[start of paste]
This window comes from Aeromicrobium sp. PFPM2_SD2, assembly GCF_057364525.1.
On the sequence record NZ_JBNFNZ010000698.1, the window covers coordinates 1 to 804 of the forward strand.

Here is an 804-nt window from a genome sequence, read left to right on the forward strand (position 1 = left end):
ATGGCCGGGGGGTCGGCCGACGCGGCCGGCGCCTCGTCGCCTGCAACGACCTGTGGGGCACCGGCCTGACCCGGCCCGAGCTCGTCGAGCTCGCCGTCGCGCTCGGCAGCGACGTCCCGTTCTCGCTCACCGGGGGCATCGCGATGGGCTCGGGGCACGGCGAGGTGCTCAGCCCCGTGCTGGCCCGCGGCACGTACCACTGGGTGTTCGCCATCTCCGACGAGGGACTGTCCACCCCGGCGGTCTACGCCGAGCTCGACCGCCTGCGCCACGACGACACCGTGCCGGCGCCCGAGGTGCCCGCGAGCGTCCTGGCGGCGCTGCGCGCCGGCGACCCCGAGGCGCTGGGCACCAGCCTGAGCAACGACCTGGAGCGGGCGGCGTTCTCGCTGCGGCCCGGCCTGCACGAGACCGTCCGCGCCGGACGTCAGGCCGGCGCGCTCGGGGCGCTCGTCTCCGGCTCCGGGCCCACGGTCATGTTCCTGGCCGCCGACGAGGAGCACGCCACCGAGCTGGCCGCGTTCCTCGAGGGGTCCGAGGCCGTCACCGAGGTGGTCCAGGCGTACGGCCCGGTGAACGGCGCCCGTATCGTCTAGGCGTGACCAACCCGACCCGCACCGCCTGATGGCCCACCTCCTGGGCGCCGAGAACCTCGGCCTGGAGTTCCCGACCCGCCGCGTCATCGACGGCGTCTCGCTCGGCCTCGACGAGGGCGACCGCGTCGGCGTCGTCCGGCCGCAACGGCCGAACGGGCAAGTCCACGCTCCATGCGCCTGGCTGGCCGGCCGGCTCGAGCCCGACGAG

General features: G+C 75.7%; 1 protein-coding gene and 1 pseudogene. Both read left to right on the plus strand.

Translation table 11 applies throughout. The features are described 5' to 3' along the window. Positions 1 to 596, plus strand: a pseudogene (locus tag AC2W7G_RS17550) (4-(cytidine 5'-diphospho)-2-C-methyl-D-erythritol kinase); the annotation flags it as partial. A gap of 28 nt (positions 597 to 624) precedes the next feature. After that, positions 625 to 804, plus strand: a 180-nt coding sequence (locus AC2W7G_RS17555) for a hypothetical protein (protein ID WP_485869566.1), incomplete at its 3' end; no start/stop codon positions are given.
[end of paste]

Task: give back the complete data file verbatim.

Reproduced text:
This window comes from Aeromicrobium sp. PFPM2_SD2, assembly GCF_057364525.1.
On the sequence record NZ_JBNFNZ010000698.1, the window covers coordinates 1 to 804 of the forward strand.

Here is an 804-nt window from a genome sequence, read left to right on the forward strand (position 1 = left end):
ATGGCCGGGGGGTCGGCCGACGCGGCCGGCGCCTCGTCGCCTGCAACGACCTGTGGGGCACCGGCCTGACCCGGCCCGAGCTCGTCGAGCTCGCCGTCGCGCTCGGCAGCGACGTCCCGTTCTCGCTCACCGGGGGCATCGCGATGGGCTCGGGGCACGGCGAGGTGCTCAGCCCCGTGCTGGCCCGCGGCACGTACCACTGGGTGTTCGCCATCTCCGACGAGGGACTGTCCACCCCGGCGGTCTACGCCGAGCTCGACCGCCTGCGCCACGACGACACCGTGCCGGCGCCCGAGGTGCCCGCGAGCGTCCTGGCGGCGCTGCGCGCCGGCGACCCCGAGGCGCTGGGCACCAGCCTGAGCAACGACCTGGAGCGGGCGGCGTTCTCGCTGCGGCCCGGCCTGCACGAGACCGTCCGCGCCGGACGTCAGGCCGGCGCGCTCGGGGCGCTCGTCTCCGGCTCCGGGCCCACGGTCATGTTCCTGGCCGCCGACGAGGAGCACGCCACCGAGCTGGCCGCGTTCCTCGAGGGGTCCGAGGCCGTCACCGAGGTGGTCCAGGCGTACGGCCCGGTGAACGGCGCCCGTATCGTCTAGGCGTGACCAACCCGACCCGCACCGCCTGATGGCCCACCTCCTGGGCGCCGAGAACCTCGGCCTGGAGTTCCCGACCCGCCGCGTCATCGACGGCGTCTCGCTCGGCCTCGACGAGGGCGACCGCGTCGGCGTCGTCCGGCCGCAACGGCCGAACGGGCAAGTCCACGCTCCATGCGCCTGGCTGGCCGGCCGGCTCGAGCCCGACGAG

General features: G+C 75.7%; 1 protein-coding gene and 1 pseudogene. Both read left to right on the plus strand.

Translation table 11 applies throughout. The features are described 5' to 3' along the window. Positions 1 to 596, plus strand: a pseudogene (locus tag AC2W7G_RS17550) (4-(cytidine 5'-diphospho)-2-C-methyl-D-erythritol kinase); the annotation flags it as partial. A gap of 28 nt (positions 597 to 624) precedes the next feature. After that, positions 625 to 804, plus strand: a 180-nt coding sequence (locus AC2W7G_RS17555) for a hypothetical protein (protein ID WP_485869566.1), incomplete at its 3' end; no start/stop codon positions are given.